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U.S. Justice Department drops probe of John Bolton's book

·2 min read

By Jan Wolfe and Eric Beech

WASHINGTON (Reuters) -The U.S. Justice Department closed its criminal investigation into whether a book by John Bolton about his time as President Donald Trump's national security adviser illegally disclosed classified information, and dropped a civil lawsuit, Bolton's lawyer said on Wednesday.

The lawsuit had sought to recover money Bolton made from the book, according to a court document filed in federal court in the District of Columbia.

The book, "The Room Where It Happened: A White House Memoir," was highly critical of Trump, who had fired Bolton in September 2019 after roughly 17 months as national security adviser.

"By ending these proceedings without in any way penalizing Ambassador Bolton or limiting his proceeds from the book, the Department of Justice has tacitly acknowledged that President Trump and his White House officials acted illegitimately,” Bolton attorney Charles Cooper said in a statement.

Sarah Tinsley, a spokesperson for Bolton, said in a statement that the reversal was a "complete vindication" for the former U.S. ambassador to the United Nations.

A Justice Department spokesperson did not immediately respond to a request for comment.

Published in June 2020 by Simon & Schuster, the book provided an insider account of Trump’s “inconsistent, scattershot decision-making process,” according to the publisher.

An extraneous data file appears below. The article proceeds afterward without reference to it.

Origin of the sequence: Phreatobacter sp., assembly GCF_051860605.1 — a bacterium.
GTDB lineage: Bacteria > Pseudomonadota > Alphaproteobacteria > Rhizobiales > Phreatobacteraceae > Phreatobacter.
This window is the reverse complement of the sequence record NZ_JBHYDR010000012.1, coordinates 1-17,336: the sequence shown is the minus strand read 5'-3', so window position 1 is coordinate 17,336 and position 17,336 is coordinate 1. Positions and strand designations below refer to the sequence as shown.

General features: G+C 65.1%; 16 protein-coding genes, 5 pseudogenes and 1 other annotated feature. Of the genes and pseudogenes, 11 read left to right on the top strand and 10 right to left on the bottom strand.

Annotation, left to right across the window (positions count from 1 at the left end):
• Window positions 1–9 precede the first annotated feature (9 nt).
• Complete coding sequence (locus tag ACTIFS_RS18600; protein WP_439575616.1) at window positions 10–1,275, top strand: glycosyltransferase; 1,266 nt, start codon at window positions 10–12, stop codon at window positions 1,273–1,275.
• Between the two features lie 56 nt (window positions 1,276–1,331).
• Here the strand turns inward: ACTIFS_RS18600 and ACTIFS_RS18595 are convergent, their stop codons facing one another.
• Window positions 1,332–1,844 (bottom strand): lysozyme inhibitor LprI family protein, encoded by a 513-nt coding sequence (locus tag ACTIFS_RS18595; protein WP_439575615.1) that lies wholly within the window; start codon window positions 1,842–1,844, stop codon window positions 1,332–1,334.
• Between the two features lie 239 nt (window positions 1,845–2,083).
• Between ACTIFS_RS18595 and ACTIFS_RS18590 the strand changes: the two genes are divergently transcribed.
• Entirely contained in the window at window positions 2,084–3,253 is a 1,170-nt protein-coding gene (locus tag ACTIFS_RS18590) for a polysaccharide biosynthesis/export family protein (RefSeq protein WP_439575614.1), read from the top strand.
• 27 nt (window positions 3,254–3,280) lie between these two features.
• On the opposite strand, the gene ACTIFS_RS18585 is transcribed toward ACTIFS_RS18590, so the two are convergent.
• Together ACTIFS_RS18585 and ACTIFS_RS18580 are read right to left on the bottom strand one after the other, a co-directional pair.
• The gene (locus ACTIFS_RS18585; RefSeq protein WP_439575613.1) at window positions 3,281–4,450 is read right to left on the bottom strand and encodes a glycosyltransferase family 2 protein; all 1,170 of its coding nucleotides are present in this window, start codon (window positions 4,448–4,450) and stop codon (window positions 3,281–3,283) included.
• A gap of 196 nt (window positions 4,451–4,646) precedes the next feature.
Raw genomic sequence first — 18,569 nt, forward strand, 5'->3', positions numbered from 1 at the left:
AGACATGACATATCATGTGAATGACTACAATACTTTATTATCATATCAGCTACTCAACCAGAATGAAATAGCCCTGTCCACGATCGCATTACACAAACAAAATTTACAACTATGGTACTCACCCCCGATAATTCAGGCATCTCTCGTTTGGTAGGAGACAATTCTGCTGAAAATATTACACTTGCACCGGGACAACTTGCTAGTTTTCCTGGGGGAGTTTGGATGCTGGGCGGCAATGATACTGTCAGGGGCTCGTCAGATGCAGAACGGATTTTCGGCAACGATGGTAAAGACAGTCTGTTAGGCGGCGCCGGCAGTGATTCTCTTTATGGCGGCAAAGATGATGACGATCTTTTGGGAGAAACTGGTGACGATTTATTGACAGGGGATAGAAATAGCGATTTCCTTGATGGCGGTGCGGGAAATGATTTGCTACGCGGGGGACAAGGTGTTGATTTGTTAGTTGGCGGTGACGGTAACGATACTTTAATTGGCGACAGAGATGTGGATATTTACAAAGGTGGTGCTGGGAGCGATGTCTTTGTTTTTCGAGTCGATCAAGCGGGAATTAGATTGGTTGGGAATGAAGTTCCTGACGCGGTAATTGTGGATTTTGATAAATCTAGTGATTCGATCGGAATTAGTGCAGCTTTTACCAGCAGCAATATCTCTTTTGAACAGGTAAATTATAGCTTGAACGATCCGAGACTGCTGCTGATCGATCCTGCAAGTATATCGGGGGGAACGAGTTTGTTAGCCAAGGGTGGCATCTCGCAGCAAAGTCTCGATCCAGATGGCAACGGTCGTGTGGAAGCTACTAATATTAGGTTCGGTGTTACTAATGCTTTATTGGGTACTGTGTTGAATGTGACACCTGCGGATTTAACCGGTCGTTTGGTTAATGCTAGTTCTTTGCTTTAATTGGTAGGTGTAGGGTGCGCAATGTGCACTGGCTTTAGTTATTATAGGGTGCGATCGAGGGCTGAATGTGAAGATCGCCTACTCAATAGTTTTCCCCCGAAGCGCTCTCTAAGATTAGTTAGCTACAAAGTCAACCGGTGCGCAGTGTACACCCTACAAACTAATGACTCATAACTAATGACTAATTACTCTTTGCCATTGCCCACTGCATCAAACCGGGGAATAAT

Before the memoir hit bookstores, Trump's Justice Department unsuccessfully sought a court order to prevent Bolton from publishing the book.

The Justice Department had argued that the book contained classified information that could threaten national security.

After losing its request for an injunction, the Justice Department pursued a civil lawsuit seeking to recover proceeds from the memoir's sales.

Trump's Justice Department launched a criminal investigation last September into whether Bolton mishandled classified information when he published the book.

Prosecutors had issued grand jury subpoenas seeking information about the book from Bolton’s literary agent, Javelin, and Simon & Schuster.

(Reporting by Jan Wolfe and Eric Beech; Editing by Leslie Adler and Peter Cooney)

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